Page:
I am very proud to share my pictures of the Action Stations building taken earlier this month. As I have already blogged, I learnt a great deal doing this assignment – and I am very pleased with the results.
I used my mindful practice of wandering around the building seeing what caught my eye. Back home I review the shots always asking “is this about the colour or the shape?” the latter are turned into monochrome, the former are tweaked to enhance the important features – but I seldom do much post-processing.
See my blog on the history of this wonderful building here >>
So here is a sample of the shots – I actually have 60 of them – too many for this blog!
Please get in touch if you would like to discuss a similar photo assignment.
So I thought yesterday threw up something unexpected. This morning we settled down to paint, opened one of the two huge vats given to us by the Art College only to find it was compound filler not paint! I saw our tightly balanced schedule going right out of the window. But a phone call to the college (who were aghast at their mistake) sent a techie down in his car to swap the buckets of polyfilla for some more acceptable white emulsion and within half an hour we were back on schedule – not bad considering how far the college is.
Another busy day but we got two coats onto everything, without making a mess – so tomorrow we hang!!!
It’s looking fabulous.
See a snippet of our day below:
So the day we’ve been planning for six months arrived – beautifully sunny and hot! I was early at the dockyard and after checking in with Kim, waited to be let in. At the other end, the lorry was being loaded at the Art College and all our stuff was on it’s way!
We got a lot done today – there were a couple of unexpected things that were not on my risk log, but we worked around that and made good progress. Very grateful for all the help we received from everyone at Action Stations!
Tomorrow we paint!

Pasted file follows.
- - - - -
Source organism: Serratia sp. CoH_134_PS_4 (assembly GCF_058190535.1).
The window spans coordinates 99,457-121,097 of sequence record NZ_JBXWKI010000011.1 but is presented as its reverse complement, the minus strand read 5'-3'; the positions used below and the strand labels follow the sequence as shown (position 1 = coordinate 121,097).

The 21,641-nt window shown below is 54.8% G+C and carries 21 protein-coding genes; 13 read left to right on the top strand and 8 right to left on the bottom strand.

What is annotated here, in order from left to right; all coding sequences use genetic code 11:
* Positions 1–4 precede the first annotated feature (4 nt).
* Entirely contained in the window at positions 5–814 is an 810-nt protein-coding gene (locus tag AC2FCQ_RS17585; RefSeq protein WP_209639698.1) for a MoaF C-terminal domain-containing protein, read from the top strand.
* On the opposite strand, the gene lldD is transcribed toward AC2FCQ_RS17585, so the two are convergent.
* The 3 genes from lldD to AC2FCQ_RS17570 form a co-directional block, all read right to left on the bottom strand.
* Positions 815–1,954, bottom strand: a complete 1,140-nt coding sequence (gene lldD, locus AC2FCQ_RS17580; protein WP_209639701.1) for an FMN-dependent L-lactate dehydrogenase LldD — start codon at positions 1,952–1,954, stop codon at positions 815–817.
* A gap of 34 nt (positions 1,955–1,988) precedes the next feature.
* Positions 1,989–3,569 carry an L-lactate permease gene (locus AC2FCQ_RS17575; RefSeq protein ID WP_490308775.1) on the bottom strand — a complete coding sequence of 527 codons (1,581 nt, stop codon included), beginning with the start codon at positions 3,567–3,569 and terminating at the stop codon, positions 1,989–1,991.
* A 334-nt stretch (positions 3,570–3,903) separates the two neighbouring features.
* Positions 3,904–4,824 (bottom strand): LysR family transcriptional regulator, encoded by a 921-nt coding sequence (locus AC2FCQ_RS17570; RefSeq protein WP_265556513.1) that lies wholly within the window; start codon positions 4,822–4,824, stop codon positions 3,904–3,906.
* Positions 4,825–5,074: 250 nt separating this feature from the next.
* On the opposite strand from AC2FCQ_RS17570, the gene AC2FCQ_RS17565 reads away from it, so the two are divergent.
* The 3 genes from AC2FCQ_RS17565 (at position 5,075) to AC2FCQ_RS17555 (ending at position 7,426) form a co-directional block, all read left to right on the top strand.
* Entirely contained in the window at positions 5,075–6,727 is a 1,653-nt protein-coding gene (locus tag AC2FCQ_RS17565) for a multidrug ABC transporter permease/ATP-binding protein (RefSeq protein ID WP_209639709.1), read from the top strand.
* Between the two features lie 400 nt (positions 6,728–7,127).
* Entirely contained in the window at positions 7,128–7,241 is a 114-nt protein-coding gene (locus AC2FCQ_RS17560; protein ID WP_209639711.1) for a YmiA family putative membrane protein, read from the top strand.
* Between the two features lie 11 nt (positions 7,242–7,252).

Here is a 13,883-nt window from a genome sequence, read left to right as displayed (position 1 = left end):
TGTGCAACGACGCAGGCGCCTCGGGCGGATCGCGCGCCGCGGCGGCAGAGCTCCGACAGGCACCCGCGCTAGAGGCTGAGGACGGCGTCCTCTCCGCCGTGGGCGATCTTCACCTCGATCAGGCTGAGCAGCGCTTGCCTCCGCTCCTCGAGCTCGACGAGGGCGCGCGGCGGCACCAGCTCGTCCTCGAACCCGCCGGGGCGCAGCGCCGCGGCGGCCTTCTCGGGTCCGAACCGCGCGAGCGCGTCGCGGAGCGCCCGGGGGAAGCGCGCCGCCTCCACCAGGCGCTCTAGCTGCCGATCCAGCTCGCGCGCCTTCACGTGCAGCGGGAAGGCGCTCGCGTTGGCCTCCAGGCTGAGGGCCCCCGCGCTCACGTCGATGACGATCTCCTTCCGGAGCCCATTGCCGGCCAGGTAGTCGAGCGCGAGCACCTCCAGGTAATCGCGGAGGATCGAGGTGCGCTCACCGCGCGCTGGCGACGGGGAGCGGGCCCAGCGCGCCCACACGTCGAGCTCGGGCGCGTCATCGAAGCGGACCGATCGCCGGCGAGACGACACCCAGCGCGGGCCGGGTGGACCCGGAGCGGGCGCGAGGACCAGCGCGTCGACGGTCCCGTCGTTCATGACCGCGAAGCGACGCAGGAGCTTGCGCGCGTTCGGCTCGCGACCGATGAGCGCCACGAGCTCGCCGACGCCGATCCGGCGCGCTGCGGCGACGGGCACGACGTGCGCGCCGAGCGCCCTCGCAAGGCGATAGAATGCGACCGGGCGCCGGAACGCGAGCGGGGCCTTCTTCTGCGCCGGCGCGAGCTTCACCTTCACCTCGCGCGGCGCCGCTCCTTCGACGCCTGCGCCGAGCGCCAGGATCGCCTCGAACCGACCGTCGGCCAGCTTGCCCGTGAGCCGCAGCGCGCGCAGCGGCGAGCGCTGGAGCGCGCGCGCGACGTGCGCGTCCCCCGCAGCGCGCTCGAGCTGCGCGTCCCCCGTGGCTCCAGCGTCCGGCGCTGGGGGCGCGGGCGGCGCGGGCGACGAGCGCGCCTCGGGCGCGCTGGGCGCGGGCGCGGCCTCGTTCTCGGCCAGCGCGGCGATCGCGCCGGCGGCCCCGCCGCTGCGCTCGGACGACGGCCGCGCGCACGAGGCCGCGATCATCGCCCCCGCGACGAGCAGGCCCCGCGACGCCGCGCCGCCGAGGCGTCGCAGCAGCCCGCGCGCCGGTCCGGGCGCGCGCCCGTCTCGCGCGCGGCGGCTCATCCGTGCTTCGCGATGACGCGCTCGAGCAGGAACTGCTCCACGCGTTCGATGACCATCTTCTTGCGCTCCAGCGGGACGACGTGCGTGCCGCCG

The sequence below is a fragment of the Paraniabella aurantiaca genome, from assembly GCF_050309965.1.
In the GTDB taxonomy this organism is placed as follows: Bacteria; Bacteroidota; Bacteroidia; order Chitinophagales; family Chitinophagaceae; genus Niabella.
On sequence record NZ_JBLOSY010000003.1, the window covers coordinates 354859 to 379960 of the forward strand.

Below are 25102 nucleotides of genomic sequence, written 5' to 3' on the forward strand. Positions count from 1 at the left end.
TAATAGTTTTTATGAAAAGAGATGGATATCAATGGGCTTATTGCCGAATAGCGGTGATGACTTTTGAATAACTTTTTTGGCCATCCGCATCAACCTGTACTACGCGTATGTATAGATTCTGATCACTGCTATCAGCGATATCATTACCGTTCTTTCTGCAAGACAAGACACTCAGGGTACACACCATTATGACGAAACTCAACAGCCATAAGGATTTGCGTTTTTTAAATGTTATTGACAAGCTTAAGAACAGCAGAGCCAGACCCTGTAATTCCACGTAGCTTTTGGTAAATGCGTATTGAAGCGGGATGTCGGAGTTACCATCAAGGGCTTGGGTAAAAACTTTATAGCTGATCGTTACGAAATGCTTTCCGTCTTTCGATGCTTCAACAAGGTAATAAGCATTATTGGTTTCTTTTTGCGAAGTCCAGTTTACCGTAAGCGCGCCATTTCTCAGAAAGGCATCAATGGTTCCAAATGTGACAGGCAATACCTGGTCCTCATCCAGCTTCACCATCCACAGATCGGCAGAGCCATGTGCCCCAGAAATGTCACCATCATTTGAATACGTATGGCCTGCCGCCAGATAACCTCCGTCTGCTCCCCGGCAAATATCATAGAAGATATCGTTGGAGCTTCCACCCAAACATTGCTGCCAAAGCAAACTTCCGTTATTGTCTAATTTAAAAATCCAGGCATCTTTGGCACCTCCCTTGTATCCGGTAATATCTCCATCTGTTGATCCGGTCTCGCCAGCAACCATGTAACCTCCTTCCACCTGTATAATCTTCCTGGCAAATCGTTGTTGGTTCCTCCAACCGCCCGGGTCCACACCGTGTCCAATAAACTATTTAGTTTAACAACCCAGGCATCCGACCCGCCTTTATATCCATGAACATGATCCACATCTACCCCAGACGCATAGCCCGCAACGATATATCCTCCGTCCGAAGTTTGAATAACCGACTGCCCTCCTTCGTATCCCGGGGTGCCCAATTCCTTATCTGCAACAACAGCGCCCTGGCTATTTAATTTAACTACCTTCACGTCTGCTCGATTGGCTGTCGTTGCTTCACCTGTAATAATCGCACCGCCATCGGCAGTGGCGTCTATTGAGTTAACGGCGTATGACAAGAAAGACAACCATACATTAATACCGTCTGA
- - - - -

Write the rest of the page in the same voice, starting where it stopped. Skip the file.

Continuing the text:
I thought it would be interesting to do some research into the history of the Grade II Listed building, currently called “Action Stations” at the Historic Dockyard, Portsmouth where we are hosting our exhibition.
The building was originally built between 1845 and 1848 and called Boathouse 6. It was used for the building, repair and storage of small boats. Some of the rings used to help pull boats out of the mast pond are still in-situ at the front of the building.
It was used as a boathouse until the Blitz of 1941, when a bomb destroyed much of the rear of the building, the temporary repair done at the time wasn’t replaced until nearly the millennium, when it was beautifully restored to provide a modern building whilst retaining all of the history and interest of the old building.
Queen Victoria visited the Dockyard in 1848 and there is a painting by local watercolour artist Richard Ubsdell depicting the workers raising their tankards at a banquet within the boathouse.
The main structure of the boathouse is made up of cast iron girders called Truss Girders, they are each unique and were fitted warm so that they locked together as they cooled. It was one of the first examples of a brick building erected around a metal frame.
I wonder if in their 170 year life the girders have ever had some fine art hanging from them?!
The rear of the building now hosts the wonderful independent cinema with a huge screen – No.6 Cinema.
It’s an honour to be exhibiting in such a historic building, watch this space for our progress!
With thanks to the leaflet available at Action Stations called “Welcome to Boathouse 6 and Action Stations”.
Historic Dockyard website.
Action Stations website.
Our exhibition runs at Action Stations from August 20th until September 2nd, 10am till 5pm and admission is free.